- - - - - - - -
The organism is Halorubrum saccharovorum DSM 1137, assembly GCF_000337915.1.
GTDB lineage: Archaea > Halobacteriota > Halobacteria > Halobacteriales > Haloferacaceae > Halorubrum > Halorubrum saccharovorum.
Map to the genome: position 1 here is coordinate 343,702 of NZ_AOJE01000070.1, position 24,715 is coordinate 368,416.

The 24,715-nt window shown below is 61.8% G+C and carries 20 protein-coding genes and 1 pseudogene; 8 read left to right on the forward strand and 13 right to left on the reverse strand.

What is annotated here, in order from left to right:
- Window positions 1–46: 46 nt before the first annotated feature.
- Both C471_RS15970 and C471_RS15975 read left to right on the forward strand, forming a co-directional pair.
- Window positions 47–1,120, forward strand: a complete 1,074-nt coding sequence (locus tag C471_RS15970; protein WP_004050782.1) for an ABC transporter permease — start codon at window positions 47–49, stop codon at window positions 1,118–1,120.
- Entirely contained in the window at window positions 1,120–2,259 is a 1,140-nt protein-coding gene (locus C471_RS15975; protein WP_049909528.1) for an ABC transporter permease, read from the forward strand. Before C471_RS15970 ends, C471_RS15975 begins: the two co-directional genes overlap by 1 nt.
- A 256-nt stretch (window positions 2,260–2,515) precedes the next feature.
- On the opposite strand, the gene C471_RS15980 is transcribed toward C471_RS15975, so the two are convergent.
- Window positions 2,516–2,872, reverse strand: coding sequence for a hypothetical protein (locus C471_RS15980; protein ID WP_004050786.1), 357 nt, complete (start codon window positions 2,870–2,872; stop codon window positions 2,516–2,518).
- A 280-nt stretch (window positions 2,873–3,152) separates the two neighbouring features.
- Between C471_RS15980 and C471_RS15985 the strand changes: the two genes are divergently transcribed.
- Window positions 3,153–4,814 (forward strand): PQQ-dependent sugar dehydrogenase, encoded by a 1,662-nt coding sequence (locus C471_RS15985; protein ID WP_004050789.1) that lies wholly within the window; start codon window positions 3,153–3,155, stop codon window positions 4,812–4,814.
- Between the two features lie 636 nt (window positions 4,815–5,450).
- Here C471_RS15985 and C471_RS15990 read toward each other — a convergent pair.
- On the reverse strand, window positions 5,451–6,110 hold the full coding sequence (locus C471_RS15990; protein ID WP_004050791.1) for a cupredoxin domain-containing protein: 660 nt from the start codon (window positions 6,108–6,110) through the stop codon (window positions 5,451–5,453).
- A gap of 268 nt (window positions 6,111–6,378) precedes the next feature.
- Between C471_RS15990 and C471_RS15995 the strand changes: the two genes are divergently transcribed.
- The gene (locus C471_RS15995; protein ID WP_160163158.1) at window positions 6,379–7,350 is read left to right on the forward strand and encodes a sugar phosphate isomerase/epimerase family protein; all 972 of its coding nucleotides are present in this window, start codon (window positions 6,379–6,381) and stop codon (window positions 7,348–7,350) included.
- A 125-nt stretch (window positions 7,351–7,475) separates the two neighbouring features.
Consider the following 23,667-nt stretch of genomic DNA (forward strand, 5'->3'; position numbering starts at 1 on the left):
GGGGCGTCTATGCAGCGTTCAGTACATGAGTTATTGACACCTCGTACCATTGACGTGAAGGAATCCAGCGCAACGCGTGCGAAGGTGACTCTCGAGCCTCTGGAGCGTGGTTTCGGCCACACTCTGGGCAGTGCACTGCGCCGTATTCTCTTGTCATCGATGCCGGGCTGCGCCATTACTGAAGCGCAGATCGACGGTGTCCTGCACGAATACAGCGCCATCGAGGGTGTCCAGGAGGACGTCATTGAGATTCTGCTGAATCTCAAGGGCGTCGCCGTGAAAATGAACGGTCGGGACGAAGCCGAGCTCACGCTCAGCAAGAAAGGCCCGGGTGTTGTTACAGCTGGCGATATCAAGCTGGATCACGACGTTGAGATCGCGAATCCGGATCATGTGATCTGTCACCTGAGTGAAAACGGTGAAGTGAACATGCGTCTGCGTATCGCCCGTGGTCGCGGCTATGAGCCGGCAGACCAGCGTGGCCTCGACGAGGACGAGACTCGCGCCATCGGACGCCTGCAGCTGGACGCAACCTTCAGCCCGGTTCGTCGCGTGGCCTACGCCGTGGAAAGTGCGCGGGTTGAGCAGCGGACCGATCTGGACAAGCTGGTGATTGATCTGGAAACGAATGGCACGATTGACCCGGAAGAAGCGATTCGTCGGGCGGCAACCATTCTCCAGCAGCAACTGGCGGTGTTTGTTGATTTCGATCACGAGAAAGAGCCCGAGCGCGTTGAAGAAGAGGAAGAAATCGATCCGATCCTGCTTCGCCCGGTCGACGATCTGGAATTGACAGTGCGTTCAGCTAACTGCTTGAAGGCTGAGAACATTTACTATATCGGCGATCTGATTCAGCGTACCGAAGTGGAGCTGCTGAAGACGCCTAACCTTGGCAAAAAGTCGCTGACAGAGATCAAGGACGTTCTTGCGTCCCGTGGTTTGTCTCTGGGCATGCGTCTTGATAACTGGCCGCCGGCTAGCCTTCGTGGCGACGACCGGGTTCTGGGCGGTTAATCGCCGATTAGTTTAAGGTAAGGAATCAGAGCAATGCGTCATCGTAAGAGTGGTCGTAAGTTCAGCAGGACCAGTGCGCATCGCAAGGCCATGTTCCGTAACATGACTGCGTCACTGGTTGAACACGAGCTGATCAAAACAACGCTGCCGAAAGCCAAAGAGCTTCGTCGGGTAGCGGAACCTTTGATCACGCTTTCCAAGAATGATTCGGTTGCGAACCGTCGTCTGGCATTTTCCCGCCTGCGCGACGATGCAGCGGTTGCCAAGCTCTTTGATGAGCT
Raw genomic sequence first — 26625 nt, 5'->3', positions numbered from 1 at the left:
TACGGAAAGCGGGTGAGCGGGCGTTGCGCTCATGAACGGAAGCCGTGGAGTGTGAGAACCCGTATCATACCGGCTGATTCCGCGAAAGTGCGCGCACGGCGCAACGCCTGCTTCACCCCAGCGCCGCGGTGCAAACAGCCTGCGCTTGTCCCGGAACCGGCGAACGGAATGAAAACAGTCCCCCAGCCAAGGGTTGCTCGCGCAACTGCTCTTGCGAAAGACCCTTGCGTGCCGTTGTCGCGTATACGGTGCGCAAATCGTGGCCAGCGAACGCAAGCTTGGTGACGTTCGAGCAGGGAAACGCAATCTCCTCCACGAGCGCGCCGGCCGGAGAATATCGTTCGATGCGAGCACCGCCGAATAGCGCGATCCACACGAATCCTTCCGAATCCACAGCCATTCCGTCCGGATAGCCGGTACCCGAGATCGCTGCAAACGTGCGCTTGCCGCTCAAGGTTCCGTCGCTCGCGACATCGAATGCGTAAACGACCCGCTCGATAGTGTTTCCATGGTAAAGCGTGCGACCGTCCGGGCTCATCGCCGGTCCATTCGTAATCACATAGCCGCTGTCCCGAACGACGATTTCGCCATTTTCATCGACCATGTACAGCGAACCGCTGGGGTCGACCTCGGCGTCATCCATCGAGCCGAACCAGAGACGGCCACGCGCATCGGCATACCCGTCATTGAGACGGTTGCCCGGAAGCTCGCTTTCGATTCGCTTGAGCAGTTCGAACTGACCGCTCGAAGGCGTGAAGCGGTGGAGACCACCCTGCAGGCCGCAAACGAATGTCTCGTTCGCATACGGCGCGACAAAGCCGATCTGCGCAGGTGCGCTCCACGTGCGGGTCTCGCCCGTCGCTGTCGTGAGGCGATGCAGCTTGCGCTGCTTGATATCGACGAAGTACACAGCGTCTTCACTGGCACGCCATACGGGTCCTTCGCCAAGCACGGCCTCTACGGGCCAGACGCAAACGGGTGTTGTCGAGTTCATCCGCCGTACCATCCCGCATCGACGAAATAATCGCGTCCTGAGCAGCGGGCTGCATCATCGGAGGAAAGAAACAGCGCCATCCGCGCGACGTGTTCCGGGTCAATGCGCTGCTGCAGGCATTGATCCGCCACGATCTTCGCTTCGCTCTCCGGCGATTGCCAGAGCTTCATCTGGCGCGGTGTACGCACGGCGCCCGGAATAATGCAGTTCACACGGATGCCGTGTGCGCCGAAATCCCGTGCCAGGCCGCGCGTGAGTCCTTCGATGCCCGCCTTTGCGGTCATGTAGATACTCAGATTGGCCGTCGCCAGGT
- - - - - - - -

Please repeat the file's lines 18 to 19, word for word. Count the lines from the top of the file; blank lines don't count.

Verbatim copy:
- On the reverse strand, window positions 5,451–6,110 hold the full coding sequence (locus C471_RS15990; protein ID WP_004050791.1) for a cupredoxin domain-containing protein: 660 nt from the start codon (window positions 6,108–6,110) through the stop codon (window positions 5,451–5,453).
- A gap of 268 nt (window positions 6,111–6,378) precedes the next feature.